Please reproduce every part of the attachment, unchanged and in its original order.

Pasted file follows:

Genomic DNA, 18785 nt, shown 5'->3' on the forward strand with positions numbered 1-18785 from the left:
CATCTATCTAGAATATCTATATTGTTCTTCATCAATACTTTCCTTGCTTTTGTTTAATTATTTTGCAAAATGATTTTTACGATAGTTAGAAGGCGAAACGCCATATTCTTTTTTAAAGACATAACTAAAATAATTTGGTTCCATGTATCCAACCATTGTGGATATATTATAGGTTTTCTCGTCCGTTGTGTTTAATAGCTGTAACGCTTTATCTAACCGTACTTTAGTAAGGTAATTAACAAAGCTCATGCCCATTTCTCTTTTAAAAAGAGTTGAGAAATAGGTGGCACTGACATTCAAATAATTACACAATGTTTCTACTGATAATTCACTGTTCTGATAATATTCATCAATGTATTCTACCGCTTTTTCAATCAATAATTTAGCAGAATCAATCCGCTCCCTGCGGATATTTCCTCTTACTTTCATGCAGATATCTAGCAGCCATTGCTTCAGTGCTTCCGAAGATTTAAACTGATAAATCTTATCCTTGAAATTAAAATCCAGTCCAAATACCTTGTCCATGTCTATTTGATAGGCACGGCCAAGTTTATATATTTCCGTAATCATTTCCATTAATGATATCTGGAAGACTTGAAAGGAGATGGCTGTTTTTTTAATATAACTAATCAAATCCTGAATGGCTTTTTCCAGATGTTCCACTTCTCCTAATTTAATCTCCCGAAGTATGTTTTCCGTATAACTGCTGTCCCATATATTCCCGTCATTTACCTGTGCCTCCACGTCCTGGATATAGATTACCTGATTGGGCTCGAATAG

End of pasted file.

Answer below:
Genomic DNA, 18785 nt, shown 5'->3' on the forward strand with positions numbered 1-18785 from the left:
CATCTATCTAGAATATCTATATTGTTCTTCATCAATACTTTCCTTGCTTTTGTTTAATTATTTTGCAAAATGATTTTTACGATAGTTAGAAGGCGAAACGCCATATTCTTTTTTAAAGACATAACTAAAATAATTTGGTTCCATGTATCCAACCATTGTGGATATATTATAGGTTTTCTCGTCCGTTGTGTTTAATAGCTGTAACGCTTTATCTAACCGTACTTTAGTAAGGTAATTAACAAAGCTCATGCCCATTTCTCTTTTAAAAAGAGTTGAGAAATAGGTGGCACTGACATTCAAATAATTACACAATGTTTCTACTGATAATTCACTGTTCTGATAATATTCATCAATGTATTCTACCGCTTTTTCAATCAATAATTTAGCAGAATCAATCCGCTCCCTGCGGATATTTCCTCTTACTTTCATGCAGATATCTAGCAGCCATTGCTTCAGTGCTTCCGAAGATTTAAACTGATAAATCTTATCCTTGAAATTAAAATCCAGTCCAAATACCTTGTCCATGTCTATTTGATAGGCACGGCCAAGTTTATATATTTCCGTAATCATTTCCATTAATGATATCTGGAAGACTTGAAAGGAGATGGCTGTTTTTTTAATATAACTAATCAAATCCTGAATGGCTTTTTCCAGATGTTCCACTTCTCCTAATTTAATCTCCCGAAGTATGTTTTCCGTATAACTGCTGTCCCATATATTCCCGTCATTTACCTGTGCCTCCACGTCCTGGATATAGATTACCTGATTGGGCTCGAATAG